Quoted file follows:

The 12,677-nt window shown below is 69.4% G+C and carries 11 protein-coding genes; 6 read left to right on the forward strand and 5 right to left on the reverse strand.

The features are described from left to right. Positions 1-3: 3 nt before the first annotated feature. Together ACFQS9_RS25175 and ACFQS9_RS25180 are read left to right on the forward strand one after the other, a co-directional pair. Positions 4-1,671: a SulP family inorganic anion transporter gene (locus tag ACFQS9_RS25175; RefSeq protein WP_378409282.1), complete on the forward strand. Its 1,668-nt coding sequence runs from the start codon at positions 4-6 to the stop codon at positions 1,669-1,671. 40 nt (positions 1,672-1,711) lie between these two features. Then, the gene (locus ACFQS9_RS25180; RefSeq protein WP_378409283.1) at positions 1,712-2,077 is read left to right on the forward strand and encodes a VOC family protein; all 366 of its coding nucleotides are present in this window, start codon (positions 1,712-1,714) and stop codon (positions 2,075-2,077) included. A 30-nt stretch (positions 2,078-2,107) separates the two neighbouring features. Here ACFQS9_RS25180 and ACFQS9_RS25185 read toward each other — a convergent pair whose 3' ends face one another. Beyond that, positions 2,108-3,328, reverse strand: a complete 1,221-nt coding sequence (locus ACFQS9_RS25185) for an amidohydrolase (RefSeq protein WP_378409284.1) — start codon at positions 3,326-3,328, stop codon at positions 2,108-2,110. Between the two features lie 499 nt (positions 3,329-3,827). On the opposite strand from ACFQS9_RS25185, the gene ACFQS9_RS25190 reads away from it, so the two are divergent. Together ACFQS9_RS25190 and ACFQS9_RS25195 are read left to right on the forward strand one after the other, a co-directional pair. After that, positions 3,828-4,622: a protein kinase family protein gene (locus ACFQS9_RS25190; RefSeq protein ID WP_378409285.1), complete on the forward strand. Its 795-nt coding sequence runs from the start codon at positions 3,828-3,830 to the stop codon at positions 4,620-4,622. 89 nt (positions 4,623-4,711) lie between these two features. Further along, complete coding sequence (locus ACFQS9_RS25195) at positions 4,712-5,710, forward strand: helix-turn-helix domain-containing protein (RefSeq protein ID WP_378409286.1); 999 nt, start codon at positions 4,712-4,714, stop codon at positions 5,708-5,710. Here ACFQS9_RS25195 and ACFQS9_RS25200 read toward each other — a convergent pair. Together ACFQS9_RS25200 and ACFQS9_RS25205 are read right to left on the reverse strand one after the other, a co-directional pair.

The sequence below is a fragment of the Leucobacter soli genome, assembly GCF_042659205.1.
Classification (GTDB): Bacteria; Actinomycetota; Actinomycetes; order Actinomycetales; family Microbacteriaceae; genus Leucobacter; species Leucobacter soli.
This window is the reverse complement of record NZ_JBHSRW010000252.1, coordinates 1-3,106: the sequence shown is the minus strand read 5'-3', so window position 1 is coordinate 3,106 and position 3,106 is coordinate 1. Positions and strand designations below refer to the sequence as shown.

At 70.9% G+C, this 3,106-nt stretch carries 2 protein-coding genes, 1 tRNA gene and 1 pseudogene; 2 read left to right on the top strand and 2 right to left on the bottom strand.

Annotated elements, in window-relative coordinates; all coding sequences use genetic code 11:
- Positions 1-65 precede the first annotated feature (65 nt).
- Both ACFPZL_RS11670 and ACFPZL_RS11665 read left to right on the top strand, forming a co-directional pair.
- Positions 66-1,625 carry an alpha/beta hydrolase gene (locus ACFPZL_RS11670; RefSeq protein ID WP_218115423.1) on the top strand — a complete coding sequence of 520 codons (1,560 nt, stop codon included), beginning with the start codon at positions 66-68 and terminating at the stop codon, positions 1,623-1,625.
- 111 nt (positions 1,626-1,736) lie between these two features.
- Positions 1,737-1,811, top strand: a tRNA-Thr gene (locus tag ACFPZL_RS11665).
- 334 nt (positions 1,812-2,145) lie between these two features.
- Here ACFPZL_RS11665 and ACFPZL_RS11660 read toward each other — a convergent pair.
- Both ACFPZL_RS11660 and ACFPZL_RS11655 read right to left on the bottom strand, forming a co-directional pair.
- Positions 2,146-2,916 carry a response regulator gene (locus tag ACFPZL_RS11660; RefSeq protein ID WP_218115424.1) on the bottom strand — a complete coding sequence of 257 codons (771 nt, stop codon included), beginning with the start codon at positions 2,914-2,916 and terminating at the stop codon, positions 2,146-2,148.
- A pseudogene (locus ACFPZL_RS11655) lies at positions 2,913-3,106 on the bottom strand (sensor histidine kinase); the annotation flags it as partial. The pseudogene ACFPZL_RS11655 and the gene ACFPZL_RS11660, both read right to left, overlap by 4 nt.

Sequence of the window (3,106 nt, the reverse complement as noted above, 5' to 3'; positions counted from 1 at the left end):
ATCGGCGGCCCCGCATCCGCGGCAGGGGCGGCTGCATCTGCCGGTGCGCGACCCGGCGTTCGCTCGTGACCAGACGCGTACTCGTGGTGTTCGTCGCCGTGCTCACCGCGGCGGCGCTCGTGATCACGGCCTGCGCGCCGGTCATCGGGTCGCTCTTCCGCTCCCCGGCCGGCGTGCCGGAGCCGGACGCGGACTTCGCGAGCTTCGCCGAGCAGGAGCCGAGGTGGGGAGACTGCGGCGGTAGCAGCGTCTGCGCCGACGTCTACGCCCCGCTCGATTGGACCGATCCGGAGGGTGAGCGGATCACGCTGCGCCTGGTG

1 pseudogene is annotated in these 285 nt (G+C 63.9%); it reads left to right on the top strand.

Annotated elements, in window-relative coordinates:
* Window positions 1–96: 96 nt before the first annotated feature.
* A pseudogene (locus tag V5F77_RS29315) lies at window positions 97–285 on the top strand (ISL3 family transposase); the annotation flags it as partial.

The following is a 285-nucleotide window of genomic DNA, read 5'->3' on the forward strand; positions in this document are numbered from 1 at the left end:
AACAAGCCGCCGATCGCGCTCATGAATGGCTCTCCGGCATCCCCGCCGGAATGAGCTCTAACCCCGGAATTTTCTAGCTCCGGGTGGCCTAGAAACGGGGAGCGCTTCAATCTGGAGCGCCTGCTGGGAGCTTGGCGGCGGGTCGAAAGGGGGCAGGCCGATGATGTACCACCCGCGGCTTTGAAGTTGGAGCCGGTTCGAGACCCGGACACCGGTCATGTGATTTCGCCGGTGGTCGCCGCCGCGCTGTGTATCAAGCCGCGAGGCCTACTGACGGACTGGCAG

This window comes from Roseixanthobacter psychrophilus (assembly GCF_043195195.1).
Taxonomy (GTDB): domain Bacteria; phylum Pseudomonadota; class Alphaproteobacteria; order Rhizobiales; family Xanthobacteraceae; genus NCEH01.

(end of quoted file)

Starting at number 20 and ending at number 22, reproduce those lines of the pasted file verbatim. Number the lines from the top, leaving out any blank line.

1 pseudogene is annotated in these 285 nt (G+C 63.9%); it reads left to right on the top strand.

Annotated elements, in window-relative coordinates:
* Window positions 1–96: 96 nt before the first annotated feature.